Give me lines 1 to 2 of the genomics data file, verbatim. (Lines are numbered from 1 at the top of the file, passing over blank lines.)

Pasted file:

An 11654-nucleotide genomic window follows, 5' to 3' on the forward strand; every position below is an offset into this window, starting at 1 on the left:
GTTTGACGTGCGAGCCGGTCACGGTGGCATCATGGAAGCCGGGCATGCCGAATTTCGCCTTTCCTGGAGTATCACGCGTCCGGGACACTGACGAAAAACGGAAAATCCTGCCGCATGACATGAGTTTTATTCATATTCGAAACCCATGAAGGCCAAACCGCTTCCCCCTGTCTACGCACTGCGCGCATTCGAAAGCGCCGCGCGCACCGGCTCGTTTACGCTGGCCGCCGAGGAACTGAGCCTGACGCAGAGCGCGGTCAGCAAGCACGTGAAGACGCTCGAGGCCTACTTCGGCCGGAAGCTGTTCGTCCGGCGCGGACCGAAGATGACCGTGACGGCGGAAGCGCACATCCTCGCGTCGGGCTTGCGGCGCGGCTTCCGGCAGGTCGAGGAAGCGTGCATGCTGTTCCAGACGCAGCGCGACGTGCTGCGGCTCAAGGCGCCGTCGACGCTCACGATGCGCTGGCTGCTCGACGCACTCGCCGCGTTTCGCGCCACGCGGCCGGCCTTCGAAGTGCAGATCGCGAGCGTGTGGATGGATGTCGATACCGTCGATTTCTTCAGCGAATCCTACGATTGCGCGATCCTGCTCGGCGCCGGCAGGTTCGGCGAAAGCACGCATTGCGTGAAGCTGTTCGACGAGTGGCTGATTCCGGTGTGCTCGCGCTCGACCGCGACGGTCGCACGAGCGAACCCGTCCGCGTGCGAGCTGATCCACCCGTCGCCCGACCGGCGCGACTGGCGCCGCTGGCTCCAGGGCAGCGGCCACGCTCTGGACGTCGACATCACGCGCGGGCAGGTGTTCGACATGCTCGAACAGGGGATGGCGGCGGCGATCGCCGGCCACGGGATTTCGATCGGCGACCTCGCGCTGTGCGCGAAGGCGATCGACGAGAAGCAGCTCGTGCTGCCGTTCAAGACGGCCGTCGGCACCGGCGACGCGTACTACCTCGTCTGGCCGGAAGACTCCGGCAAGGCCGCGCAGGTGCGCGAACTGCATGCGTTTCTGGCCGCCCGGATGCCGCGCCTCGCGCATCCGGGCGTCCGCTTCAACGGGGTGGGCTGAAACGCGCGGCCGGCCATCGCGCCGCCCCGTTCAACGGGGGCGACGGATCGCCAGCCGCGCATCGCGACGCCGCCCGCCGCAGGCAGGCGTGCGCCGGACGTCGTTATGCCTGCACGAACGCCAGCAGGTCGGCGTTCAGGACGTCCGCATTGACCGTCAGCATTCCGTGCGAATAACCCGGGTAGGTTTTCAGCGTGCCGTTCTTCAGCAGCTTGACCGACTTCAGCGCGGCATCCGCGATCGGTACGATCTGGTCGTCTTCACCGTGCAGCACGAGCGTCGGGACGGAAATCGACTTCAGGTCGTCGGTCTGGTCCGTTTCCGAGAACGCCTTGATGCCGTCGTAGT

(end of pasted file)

An 11654-nucleotide genomic window follows, 5' to 3' on the forward strand; every position below is an offset into this window, starting at 1 on the left:
GTTTGACGTGCGAGCCGGTCACGGTGGCATCATGGAAGCCGGGCATGCCGAATTTCGCCTTTCCTGGAGTATCACGCGTCCGGGACACTGACGAAAAACGGAAAATCCTGCCGCATGACATGAGTTTTATTCATATTCGAAACCCATGAAGGCCAAACCGCTTCCCCCTGTCTACGCACTGCGCGCATTCGAAAGCGCCGCGCGCACCGGCTCGTTTACGCTGGCCGCCGAGGAACTGAGCCTGACGCAGAGCGCGGTCAGCAAGCACGTGAAGACGCTCGAGGCCTACTTCGGCCGGAAGCTGTTCGTCCGGCGCGGACCGAAGATGACCGTGACGGCGGAAGCGCACATCCTCGCGTCGGGCTTGCGGCGCGGCTTCCGGCAGGTCGAGGAAGCGTGCATGCTGTTCCAGACGCAGCGCGACGTGCTGCGGCTCAAGGCGCCGTCGACGCTCACGATGCGCTGGCTGCTCGACGCACTCGCCGCGTTTCGCGCCACGCGGCCGGCCTTCGAAGTGCAGATCGCGAGCGTGTGGATGGATGTCGATACCGTCGATTTCTTCAGCGAATCCTACGATTGCGCGATCCTGCTCGGCGCCGGCAGGTTCGGCGAAAGCACGCATTGCGTGAAGCTGTTCGACGAGTGGCTGATTCCGGTGTGCTCGCGCTCGACCGCGACGGTCGCACGAGCGAACCCGTCCGCGTGCGAGCTGATCCACCCGTCGCCCGACCGGCGCGACTGGCGCCGCTGGCTCCAGGGCAGCGGCCACGCTCTGGACGTCGACATCACGCGCGGGCAGGTGTTCGACATGCTCGAACAGGGGATGGCGGCGGCGATCGCCGGCCACGGGATTTCGATCGGCGACCTCGCGCTGTGCGCGAAGGCGATCGACGAGAAGCAGCTCGTGCTGCCGTTCAAGACGGCCGTCGGCACCGGCGACGCGTACTACCTCGTCTGGCCGGAAGACTCCGGCAAGGCCGCGCAGGTGCGCGAACTGCATGCGTTTCTGGCCGCCCGGATGCCGCGCCTCGCGCATCCGGGCGTCCGCTTCAACGGGGTGGGCTGAAACGCGCGGCCGGCCATCGCGCCGCCCCGTTCAACGGGGGCGACGGATCGCCAGCCGCGCATCGCGACGCCGCCCGCCGCAGGCAGGCGTGCGCCGGACGTCGTTATGCCTGCACGAACGCCAGCAGGTCGGCGTTCAGGACGTCCGCATTGACCGTCAGCATTCCGTGCGAATAACCCGGGTAGGTTTTCAGCGTGCCGTTCTTCAGCAGCTTGACCGACTTCAGCGCGGCATCCGCGATCGGTACGATCTGGTCGTCTTCACCGTGCAGCACGAGCGTCGGGACGGAAATCGACTTCAGGTCGTCGGTCTGGTCCGTTTCCGAGAACGCCTTGATGCCGTCGTAGT